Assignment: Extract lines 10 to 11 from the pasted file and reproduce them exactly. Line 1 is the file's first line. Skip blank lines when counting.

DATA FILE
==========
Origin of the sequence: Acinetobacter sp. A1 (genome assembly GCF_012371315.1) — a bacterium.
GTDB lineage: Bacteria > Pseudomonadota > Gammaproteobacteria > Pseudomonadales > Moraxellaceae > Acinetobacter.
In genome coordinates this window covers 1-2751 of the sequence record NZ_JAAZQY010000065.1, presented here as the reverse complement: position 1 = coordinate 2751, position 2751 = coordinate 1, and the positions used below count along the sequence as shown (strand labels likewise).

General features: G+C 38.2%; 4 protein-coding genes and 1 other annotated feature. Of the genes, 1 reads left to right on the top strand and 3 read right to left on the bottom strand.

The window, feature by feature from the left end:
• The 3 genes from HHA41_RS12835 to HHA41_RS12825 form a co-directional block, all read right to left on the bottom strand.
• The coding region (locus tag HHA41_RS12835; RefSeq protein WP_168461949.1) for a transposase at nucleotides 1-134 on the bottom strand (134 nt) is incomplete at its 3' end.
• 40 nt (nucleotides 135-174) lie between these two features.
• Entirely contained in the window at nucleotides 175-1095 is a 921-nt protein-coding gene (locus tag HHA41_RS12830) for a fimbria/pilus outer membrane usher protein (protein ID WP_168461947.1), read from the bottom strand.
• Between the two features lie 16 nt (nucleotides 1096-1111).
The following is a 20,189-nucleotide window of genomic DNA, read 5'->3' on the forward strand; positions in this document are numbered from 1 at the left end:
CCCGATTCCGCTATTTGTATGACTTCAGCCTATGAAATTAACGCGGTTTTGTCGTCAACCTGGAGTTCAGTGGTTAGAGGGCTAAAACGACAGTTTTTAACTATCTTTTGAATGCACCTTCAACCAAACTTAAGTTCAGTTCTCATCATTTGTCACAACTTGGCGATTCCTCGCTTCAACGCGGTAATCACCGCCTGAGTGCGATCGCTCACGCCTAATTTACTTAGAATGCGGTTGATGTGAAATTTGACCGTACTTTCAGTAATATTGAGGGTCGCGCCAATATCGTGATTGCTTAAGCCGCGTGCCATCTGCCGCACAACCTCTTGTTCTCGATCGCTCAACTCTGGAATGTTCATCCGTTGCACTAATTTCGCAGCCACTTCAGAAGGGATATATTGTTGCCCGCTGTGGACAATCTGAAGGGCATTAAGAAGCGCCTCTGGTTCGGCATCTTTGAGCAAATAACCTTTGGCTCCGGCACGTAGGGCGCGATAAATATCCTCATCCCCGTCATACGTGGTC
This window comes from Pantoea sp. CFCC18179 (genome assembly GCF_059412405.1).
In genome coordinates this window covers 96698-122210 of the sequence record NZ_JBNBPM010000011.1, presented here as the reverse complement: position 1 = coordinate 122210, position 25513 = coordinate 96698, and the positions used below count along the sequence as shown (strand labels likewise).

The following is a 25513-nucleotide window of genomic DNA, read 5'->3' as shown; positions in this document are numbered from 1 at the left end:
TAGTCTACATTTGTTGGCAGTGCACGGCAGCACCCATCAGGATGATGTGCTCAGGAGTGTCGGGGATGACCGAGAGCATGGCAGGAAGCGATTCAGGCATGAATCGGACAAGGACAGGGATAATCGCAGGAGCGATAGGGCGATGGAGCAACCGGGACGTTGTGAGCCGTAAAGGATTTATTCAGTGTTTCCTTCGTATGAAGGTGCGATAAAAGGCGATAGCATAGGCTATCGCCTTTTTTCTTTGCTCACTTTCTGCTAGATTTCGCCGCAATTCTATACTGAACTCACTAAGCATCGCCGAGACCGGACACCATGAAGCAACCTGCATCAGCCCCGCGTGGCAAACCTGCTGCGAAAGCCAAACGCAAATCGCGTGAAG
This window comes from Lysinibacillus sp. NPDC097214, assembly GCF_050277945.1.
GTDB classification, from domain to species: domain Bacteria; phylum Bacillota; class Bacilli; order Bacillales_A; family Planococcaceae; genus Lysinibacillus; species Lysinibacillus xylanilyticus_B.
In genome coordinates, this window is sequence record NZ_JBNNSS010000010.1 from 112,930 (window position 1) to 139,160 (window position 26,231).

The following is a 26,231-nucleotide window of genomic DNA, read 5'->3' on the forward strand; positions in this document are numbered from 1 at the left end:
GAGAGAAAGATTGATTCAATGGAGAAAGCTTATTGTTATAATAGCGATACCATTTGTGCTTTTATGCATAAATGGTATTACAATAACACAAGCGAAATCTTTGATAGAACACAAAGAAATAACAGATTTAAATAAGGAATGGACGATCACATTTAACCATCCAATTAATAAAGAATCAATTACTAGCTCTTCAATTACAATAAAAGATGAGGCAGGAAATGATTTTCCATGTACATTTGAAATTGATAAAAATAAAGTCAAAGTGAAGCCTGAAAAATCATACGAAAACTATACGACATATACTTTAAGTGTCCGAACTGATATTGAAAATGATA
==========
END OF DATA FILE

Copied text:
• Between the two features lie 16 nt (nucleotides 1096-1111).
The following is a 20,189-nucleotide window of genomic DNA, read 5'->3' on the forward strand; positions in this document are numbered from 1 at the left end: